Editor’s Note: This continues the Meet the Leaders profile series in The Alternative Press of South Plainfield. The objective is to provide our readers the opportunity to hear from South Plainfield’s leaders in government, public safety, commerce and other areas, regarding South Plainfield’s present and future outlook, their background and what they enjoy doing in their private life. In order to keep the format consistent, The Alternative Press presented each individual with the same five questions. We are publishing their answers unedited.
Meet Dr. Alice Tempel, Environmental Specialist
What inspired you to pursue a career in Government/Environmental Services?
Inspiration: I was in college during the first Earth Day. I was majoring in conservation of natural resources, but I graduated without a clear career path planned out. I took a job with the US Food and Drug Administration. After working as an entry level regulator for a year, I thought I should go back to school and get enough education to reenter government at a level where I would have some influence on policy. But I wanted to learn more about ecology, because I felt that my undergraduate education had just scratched the surface of this deep and complicated field, and I did not feel comfortable telling other people what they should be doing about environmental issues until I had a better understanding myself. I was accepted into the graduate program at Rutgers. I spent an enjoyable period working towards my degrees, but decided ultimately that I did not want to stay in academia. However, I found it difficult to find a position in the commercial sector with my academic background. I saw an ad in a local paper for a part-time environmental officer in South Plainfield, and I thought I would take that until I found a full-time position.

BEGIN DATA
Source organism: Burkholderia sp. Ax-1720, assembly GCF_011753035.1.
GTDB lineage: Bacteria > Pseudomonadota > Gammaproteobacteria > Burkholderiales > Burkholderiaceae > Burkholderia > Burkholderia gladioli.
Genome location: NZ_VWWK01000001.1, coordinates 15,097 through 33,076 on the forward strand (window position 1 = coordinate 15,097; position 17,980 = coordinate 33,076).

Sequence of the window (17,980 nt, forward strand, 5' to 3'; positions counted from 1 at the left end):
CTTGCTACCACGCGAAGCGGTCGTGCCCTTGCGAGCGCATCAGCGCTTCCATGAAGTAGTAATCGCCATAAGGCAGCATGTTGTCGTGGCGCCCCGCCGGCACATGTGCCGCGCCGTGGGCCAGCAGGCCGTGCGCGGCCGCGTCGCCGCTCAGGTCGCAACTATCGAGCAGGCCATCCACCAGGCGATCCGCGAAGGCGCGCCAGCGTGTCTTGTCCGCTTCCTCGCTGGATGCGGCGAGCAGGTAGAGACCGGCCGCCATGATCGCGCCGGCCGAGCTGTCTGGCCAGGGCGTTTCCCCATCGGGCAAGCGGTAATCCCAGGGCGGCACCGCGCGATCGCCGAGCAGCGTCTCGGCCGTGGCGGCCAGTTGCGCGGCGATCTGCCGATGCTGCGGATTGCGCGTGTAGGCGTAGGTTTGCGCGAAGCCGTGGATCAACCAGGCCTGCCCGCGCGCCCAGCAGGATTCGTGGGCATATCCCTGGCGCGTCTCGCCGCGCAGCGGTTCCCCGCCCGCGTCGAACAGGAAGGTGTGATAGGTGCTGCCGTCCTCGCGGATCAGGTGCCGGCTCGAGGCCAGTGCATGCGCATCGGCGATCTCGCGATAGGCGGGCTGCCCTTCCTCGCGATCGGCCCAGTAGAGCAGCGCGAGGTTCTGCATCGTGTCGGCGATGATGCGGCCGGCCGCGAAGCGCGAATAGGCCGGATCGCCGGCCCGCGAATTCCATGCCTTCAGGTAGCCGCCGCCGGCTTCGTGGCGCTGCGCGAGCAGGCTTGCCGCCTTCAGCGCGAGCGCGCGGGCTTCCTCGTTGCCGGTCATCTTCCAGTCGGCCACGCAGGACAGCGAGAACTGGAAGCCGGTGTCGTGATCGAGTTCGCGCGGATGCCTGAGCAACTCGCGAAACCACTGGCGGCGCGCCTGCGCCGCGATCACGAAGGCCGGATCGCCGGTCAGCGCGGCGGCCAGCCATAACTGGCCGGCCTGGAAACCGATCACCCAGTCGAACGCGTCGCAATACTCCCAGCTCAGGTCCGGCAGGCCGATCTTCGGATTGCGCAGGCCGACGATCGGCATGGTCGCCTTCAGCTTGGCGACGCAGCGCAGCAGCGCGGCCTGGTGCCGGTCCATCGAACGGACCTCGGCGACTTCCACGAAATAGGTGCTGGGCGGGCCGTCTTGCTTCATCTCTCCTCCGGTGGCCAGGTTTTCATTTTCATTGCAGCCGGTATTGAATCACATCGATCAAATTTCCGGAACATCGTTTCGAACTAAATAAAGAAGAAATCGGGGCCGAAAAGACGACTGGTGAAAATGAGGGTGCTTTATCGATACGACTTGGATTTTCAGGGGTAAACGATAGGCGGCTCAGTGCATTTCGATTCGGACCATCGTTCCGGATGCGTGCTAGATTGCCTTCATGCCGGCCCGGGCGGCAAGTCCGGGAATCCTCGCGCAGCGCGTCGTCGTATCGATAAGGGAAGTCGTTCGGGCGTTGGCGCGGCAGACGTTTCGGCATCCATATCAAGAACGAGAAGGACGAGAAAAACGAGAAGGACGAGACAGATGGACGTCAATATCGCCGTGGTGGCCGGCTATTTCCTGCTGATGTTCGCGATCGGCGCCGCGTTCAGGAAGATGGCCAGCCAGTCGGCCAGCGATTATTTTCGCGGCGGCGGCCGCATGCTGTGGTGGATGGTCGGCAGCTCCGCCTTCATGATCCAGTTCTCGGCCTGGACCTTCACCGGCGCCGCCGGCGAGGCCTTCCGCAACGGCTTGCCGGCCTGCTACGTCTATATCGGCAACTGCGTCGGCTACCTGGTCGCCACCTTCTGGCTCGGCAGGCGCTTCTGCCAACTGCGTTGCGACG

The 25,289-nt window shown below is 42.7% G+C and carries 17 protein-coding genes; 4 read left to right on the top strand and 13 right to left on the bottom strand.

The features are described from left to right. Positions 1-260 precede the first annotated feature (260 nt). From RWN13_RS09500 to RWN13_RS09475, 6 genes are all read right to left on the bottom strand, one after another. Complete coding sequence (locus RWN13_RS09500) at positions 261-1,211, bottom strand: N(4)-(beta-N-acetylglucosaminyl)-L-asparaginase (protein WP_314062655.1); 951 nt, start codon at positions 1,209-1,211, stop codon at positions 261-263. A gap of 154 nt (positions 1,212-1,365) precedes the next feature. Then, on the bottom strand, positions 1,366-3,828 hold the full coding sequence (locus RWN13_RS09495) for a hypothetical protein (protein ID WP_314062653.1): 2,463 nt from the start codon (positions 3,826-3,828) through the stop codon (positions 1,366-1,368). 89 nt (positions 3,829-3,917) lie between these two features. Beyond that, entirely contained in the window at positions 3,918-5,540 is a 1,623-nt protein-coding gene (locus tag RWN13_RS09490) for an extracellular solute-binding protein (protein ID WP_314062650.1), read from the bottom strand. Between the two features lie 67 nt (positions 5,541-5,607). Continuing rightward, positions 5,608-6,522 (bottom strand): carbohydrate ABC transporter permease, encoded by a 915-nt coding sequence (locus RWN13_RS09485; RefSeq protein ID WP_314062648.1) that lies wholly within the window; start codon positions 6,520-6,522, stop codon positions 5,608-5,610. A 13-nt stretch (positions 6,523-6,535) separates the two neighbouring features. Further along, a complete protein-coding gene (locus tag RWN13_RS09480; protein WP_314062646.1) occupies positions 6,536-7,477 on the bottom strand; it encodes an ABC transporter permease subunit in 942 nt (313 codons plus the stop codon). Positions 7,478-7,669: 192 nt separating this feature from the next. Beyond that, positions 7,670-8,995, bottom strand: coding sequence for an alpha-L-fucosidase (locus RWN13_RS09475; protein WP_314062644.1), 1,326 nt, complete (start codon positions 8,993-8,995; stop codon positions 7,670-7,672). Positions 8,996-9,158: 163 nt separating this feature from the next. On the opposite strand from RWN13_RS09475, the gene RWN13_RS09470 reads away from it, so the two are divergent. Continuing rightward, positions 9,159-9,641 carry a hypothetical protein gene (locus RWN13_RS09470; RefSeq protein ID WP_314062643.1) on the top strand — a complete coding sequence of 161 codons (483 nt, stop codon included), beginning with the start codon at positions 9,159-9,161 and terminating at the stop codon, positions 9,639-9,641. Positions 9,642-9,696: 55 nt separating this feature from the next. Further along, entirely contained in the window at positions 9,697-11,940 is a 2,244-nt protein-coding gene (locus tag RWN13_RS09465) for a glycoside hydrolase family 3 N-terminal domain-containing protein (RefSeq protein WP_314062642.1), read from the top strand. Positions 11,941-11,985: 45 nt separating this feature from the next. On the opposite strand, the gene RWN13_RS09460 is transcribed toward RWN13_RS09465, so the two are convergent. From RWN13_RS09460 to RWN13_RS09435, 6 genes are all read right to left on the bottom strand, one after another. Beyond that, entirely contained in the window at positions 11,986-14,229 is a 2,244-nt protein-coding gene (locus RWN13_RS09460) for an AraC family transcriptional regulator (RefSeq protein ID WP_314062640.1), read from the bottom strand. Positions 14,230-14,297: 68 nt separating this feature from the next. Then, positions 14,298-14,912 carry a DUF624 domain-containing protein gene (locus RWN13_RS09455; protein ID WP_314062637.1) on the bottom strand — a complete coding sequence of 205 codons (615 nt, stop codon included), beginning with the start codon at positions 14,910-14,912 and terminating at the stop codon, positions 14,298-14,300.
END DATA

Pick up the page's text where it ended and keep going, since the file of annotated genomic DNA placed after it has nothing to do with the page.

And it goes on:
What are the biggest opportunities and challenges facing South Plainfield today?
Challenges facing South Plainfield: The Borough's industrial history has left an impact. We have only recently learned from the US EPA how extensive the groundwater contamination is in the Borough. There are indications of extensive soil contamination as well. Efforts to meet the federal Clean Water Act mandate to make streams and lakes fishable and swimmable are also hampered by older industrial properties that were not designed to retain or clean storm water before it runs off into the streams. Maintaining water quality and breathable air is a challenge as remaining open space is converted to impervious surfaces, leading to increased flooding, and increasing development adds traffic to already congested roads.
Opportunities - Replanting trees that have been lost to severe storms over the last decade or so. Improving conservation of existing natural resources such as deer management and control of invasive species. Stream corridor restoration. Working on ways to buy out frequently flooded properties. Supporting Green Team initiatives to improve land use planning and standards for development to reduce environmental impacts. Working with the US EPA to achieve restoration of the Dismal Swamp ecosystem as part of the remediation of the Woodbrook Road superfund site. Creation of a rails-to-trails extension of the Middlesex Greenway along the Bound Brook into Piscataway.
What are the top priorities on your “to do list” as Environmental Specialist?
Top priorities - Improving efficiency and effectiveness of the Recycling Program and the Clean Communities Program. Increasing the number of street trees planted; implementing a policy to require replacement of street trees that have to be removed because they are hazardous. Improving the condition of the Highland Woods Environmental Education Reserve through control of deer grazing and invasive species. Increasing the use of the HWEER by the school district.
What do you do in your spare time?
What spare time?
Five words that describe South Plainfield: Good urban forest remains in an older suburb. (I know, more than five. )